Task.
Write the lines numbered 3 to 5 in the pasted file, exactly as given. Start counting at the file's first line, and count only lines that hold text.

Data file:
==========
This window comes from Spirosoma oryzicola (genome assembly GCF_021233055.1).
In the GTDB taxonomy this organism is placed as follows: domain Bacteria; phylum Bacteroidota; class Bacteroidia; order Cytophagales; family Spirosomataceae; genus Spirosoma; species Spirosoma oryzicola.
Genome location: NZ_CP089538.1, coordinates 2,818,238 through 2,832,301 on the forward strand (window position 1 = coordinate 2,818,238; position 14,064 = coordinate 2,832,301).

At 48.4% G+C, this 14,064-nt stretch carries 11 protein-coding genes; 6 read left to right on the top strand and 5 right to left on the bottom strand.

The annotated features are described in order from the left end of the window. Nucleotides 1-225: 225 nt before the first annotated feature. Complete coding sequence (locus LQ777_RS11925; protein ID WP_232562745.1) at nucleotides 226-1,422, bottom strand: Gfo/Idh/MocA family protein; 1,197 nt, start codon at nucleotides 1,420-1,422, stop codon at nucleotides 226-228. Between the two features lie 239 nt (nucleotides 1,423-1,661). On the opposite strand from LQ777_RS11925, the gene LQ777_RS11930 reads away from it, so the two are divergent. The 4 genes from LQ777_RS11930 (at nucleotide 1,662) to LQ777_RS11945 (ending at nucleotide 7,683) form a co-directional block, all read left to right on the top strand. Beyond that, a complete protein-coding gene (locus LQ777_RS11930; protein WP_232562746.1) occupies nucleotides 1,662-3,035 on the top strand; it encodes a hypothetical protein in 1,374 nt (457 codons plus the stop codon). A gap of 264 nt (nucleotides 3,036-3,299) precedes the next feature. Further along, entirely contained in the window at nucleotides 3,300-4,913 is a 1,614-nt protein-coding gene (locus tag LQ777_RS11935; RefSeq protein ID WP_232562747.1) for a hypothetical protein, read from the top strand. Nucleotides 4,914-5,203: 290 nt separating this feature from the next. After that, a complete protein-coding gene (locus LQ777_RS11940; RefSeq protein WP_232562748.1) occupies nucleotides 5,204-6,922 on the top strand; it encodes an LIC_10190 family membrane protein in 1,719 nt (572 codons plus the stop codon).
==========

Genome location: NZ_CP089538.1, coordinates 2,818,238 through 2,832,301 on the forward strand (window position 1 = coordinate 2,818,238; position 14,064 = coordinate 2,832,301).

At 48.4% G+C, this 14,064-nt stretch carries 11 protein-coding genes; 6 read left to right on the top strand and 5 right to left on the bottom strand.

The annotated features are described in order from the left end of the window. Nucleotides 1-225: 225 nt before the first annotated feature. Complete coding sequence (locus LQ777_RS11925; protein ID WP_232562745.1) at nucleotides 226-1,422, bottom strand: Gfo/Idh/MocA family protein; 1,197 nt, start codon at nucleotides 1,420-1,422, stop codon at nucleotides 226-228. Between the two features lie 239 nt (nucleotides 1,423-1,661). On the opposite strand from LQ777_RS11925, the gene LQ777_RS11930 reads away from it, so the two are divergent. The 4 genes from LQ777_RS11930 (at nucleotide 1,662) to LQ777_RS11945 (ending at nucleotide 7,683) form a co-directional block, all read left to right on the top strand. Beyond that, a complete protein-coding gene (locus LQ777_RS11930; protein WP_232562746.1) occupies nucleotides 1,662-3,035 on the top strand; it encodes a hypothetical protein in 1,374 nt (457 codons plus the stop codon). A gap of 264 nt (nucleotides 3,036-3,299) precedes the next feature. Further along, entirely contained in the window at nucleotides 3,300-4,913 is a 1,614-nt protein-coding gene (locus tag LQ777_RS11935; RefSeq protein ID WP_232562747.1) for a hypothetical protein, read from the top strand. Nucleotides 4,914-5,203: 290 nt separating this feature from the next. After that, a complete protein-coding gene (locus LQ777_RS11940; RefSeq protein WP_232562748.1) occupies nucleotides 5,204-6,922 on the top strand; it encodes an LIC_10190 family membrane protein in 1,719 nt (572 codons plus the stop codon).